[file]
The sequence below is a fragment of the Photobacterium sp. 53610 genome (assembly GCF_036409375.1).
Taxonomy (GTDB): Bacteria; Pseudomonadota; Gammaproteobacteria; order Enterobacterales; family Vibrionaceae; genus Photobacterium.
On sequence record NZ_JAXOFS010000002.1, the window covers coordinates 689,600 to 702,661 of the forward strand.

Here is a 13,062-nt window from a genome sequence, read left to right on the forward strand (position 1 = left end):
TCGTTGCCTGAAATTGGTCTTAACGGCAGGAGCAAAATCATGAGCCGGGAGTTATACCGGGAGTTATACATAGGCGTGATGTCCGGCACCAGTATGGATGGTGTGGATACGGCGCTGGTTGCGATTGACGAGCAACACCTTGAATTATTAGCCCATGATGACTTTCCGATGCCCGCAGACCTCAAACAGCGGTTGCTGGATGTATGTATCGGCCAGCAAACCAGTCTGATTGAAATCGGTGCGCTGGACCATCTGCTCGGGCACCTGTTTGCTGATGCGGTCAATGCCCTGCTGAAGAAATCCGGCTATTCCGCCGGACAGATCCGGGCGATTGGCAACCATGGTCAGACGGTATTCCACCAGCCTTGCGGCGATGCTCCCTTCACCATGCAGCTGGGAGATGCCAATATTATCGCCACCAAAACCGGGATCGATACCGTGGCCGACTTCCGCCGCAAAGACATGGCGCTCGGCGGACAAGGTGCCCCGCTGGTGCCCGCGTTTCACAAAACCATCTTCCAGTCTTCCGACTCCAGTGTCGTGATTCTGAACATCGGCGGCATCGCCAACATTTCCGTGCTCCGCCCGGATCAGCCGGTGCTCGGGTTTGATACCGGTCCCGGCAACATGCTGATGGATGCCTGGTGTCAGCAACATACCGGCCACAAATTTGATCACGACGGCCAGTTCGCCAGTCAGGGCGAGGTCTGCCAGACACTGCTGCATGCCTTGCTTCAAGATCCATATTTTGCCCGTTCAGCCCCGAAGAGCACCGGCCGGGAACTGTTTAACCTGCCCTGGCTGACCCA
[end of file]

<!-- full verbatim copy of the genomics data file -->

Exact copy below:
The sequence below is a fragment of the Photobacterium sp. 53610 genome (assembly GCF_036409375.1).
Taxonomy (GTDB): Bacteria; Pseudomonadota; Gammaproteobacteria; order Enterobacterales; family Vibrionaceae; genus Photobacterium.
On sequence record NZ_JAXOFS010000002.1, the window covers coordinates 689,600 to 702,661 of the forward strand.

Here is a 13,062-nt window from a genome sequence, read left to right on the forward strand (position 1 = left end):
TCGTTGCCTGAAATTGGTCTTAACGGCAGGAGCAAAATCATGAGCCGGGAGTTATACCGGGAGTTATACATAGGCGTGATGTCCGGCACCAGTATGGATGGTGTGGATACGGCGCTGGTTGCGATTGACGAGCAACACCTTGAATTATTAGCCCATGATGACTTTCCGATGCCCGCAGACCTCAAACAGCGGTTGCTGGATGTATGTATCGGCCAGCAAACCAGTCTGATTGAAATCGGTGCGCTGGACCATCTGCTCGGGCACCTGTTTGCTGATGCGGTCAATGCCCTGCTGAAGAAATCCGGCTATTCCGCCGGACAGATCCGGGCGATTGGCAACCATGGTCAGACGGTATTCCACCAGCCTTGCGGCGATGCTCCCTTCACCATGCAGCTGGGAGATGCCAATATTATCGCCACCAAAACCGGGATCGATACCGTGGCCGACTTCCGCCGCAAAGACATGGCGCTCGGCGGACAAGGTGCCCCGCTGGTGCCCGCGTTTCACAAAACCATCTTCCAGTCTTCCGACTCCAGTGTCGTGATTCTGAACATCGGCGGCATCGCCAACATTTCCGTGCTCCGCCCGGATCAGCCGGTGCTCGGGTTTGATACCGGTCCCGGCAACATGCTGATGGATGCCTGGTGTCAGCAACATACCGGCCACAAATTTGATCACGACGGCCAGTTCGCCAGTCAGGGCGAGGTCTGCCAGACACTGCTGCATGCCTTGCTTCAAGATCCATATTTTGCCCGTTCAGCCCCGAAGAGCACCGGCCGGGAACTGTTTAACCTGCCCTGGCTGACCCA